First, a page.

FIG. 5 is another embodiment of the present invention that is similar to the embodiment discussed above with respect to FIG. 4A, except that the antennae 200 are all identical, as shown in FIG. 5. Therefore, the tuning circuits 202 may all be identical, which simplifies antenna fabrication. Therefore, the reader unit 120 is connected by transmission cable 222 and switches 204 and 214 to respective multiple identical antennae 200.

FIG. 6 is block diagram of an alternate embodiment that shows a benefit when the multiple antennae 200 are identical. Portions of the tuning circuitry 202 may be moved back to a common tuning circuit 213 at or proximate the reader unit 120 itself. Therefore, the reader unit 120 is connected to the multiple antennae 200 through a common tuning circuit 213 that is provided at the reader unit 120. As would be recognized by those skilled in the art, a main tuning circuit 202 or 212 may still be provided for each antenna 200.

FIG. 7 is a block diagram illustrating another embodiment of the present invention in which two separate transmission cables 222 and 230 transmit modulated and unmodulated RF signals, respectively, to multiple antenna configurations each of which include antenna loops 201 and 231. Associated with the reader unit 130 is a control unit 134. The reader unit 130 is designed so that a RF signal can be split to allow an unmodulated RF signal to be transmitted through a separate cable 230 and through a tuning circuit 232 into antenna loops 231 that are associated with the RF antennae 201. Each of the RF antennae 201 is associated with respective antenna loops 231. As before, the reader unit 130 also generates a modulated RF signal that is transmitted through the tuning circuit 212 and the transmission cable 222 to the multiple antennae 201. Respective switches 204 and 214 connect the respective antennae 201 to the transmission cable 222 and also connect the respective antenna loops 231 to the transmission cable 230.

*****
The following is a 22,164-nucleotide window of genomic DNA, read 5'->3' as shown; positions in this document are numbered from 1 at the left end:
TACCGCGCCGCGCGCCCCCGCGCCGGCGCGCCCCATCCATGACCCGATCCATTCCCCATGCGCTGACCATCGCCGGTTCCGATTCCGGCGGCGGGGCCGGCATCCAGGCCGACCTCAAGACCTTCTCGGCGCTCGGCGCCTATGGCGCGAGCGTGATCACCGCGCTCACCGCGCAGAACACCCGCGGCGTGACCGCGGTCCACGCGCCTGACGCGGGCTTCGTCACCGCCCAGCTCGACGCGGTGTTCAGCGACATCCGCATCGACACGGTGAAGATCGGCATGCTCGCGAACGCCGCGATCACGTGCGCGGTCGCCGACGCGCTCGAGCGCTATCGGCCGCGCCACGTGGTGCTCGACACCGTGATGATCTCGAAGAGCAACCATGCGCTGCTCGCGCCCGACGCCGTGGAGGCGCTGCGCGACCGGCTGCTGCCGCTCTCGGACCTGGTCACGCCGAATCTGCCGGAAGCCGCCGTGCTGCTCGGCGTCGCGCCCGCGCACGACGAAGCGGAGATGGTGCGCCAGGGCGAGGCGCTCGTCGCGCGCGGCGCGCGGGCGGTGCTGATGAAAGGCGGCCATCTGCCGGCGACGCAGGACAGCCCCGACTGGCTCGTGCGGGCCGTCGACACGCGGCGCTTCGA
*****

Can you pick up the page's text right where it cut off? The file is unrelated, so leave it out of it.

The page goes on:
In one embodiment, the unmodulated RF system, including the tuning circuit 232, the cable 230, and the antenna loops 231 may all be powered continuously. In contrast, the reader antenna data loops 201 may only be turned on one at a time by suitably controlling the switches 204 and 214. Because the loops 231 can be powered continuously, there is no start-up time required for RFID tags to charge up during data transfer. Such a system could advantageously be used in situations where the RFID tags need to be frequently read. Furthermore, this embodiment also allows handheld reader units to read the tags at any time because the tags are always powered in view of the continuous powering of the unmodulated RF system. The unmodulated cable 230 has a terminator 216 at the end of the cable 230. In this context, it should be understood that the term “continuous” power may include a percentage duty cycle if required by legal or other limits. Alternatively, the unmodulated RF system can be activated just prior to activating the modulated RF system for each antenna.